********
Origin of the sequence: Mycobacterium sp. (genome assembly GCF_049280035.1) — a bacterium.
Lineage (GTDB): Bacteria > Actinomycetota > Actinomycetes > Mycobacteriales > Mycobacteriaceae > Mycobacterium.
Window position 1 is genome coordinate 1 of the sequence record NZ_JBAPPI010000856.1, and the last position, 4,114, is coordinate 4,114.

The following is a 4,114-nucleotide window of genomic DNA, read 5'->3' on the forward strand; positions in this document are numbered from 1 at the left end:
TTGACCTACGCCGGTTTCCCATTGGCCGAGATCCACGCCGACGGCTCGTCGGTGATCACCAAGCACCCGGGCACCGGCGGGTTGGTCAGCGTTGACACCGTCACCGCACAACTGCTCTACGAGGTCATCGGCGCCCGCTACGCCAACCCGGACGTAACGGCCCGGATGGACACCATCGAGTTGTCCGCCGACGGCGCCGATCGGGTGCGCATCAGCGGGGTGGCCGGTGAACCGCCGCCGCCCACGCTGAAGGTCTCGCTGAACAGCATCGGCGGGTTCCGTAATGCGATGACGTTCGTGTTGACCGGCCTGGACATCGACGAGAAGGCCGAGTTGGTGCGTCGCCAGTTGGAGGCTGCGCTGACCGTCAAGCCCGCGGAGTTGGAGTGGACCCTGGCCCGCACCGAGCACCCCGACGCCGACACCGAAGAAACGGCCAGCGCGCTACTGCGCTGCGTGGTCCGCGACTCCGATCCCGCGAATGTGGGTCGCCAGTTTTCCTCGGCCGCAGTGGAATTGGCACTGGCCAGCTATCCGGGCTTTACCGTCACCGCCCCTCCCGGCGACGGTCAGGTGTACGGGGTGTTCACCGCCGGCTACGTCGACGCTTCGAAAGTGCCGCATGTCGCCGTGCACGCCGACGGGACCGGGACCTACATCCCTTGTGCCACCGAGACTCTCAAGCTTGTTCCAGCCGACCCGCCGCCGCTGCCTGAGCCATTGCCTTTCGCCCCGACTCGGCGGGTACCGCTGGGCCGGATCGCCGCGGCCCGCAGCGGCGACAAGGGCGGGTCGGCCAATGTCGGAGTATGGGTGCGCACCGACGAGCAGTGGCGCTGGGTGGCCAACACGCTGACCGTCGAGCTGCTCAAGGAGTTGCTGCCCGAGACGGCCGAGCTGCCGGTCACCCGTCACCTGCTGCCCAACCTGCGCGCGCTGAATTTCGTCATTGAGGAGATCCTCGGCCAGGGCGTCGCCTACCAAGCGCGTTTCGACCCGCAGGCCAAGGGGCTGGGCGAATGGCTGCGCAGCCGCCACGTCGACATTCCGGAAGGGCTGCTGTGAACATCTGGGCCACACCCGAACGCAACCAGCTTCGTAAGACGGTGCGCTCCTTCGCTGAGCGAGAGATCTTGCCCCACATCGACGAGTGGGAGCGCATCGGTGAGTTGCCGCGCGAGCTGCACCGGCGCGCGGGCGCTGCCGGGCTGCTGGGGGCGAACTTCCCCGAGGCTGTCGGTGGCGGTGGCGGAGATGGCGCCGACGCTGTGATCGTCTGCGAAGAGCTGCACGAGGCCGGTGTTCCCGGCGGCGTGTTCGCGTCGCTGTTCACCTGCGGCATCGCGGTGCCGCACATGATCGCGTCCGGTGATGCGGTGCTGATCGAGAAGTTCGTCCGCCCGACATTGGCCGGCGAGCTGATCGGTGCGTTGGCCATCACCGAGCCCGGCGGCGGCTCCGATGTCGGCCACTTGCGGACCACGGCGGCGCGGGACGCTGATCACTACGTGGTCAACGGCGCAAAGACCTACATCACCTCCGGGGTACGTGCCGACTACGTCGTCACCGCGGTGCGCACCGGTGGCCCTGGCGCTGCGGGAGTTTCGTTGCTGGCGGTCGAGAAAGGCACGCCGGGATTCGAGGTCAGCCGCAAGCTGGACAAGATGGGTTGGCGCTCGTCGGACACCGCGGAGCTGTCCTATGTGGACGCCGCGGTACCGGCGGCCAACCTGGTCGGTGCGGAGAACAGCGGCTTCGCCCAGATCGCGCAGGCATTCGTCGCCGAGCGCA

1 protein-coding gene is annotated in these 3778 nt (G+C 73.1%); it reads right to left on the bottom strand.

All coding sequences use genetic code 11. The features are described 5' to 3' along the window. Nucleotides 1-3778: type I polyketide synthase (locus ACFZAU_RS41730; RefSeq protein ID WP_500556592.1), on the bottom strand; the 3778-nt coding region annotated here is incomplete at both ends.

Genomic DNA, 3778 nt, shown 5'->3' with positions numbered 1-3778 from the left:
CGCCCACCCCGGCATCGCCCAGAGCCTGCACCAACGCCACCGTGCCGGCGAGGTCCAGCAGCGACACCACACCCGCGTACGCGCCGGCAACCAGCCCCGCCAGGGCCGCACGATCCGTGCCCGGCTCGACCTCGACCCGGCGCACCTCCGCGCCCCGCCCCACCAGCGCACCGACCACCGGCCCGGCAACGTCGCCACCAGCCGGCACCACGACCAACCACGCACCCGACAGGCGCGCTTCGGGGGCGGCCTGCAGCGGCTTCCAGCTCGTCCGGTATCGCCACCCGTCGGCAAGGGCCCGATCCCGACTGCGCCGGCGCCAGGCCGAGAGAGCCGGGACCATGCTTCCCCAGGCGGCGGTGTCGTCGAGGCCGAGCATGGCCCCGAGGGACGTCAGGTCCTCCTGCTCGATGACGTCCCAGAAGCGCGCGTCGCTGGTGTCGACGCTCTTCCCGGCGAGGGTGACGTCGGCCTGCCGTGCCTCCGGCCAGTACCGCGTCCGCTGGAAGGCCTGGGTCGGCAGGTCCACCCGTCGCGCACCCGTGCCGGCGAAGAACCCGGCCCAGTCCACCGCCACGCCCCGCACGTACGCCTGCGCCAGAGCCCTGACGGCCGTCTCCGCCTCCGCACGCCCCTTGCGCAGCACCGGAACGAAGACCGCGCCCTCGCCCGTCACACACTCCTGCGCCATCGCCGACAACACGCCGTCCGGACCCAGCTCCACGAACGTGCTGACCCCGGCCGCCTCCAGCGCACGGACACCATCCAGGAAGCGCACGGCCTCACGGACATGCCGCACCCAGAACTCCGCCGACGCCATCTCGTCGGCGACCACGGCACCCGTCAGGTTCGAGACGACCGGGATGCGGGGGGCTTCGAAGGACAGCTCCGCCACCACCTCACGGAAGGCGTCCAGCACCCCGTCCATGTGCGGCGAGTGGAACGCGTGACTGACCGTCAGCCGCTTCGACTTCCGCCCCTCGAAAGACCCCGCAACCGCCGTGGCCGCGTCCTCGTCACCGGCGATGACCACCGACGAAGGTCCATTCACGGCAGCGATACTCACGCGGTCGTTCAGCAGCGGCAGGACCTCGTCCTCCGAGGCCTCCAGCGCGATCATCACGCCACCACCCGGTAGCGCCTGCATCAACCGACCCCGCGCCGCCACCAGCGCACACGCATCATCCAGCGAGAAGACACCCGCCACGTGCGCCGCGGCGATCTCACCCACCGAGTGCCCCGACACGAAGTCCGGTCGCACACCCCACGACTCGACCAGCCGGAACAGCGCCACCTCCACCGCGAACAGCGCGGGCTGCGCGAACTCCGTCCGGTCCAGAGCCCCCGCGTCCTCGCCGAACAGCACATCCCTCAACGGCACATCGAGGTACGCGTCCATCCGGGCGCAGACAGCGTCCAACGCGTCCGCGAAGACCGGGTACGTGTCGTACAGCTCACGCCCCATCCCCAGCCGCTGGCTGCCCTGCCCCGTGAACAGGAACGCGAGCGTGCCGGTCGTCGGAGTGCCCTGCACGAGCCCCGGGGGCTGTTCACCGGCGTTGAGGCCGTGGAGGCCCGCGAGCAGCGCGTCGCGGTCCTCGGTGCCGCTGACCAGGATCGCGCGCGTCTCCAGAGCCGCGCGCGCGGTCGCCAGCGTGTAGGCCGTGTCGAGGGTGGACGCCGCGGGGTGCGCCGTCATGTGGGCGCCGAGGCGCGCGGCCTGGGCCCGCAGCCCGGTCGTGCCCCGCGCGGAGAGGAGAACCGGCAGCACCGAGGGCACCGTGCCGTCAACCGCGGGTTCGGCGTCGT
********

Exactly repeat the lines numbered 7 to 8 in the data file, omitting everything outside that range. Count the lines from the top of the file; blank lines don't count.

All coding sequences use genetic code 11. The features are described 5' to 3' along the window. Nucleotides 1-3778: type I polyketide synthase (locus ACFZAU_RS41730; RefSeq protein ID WP_500556592.1), on the bottom strand; the 3778-nt coding region annotated here is incomplete at both ends.

Genomic DNA, 3778 nt, shown 5'->3' with positions numbered 1-3778 from the left: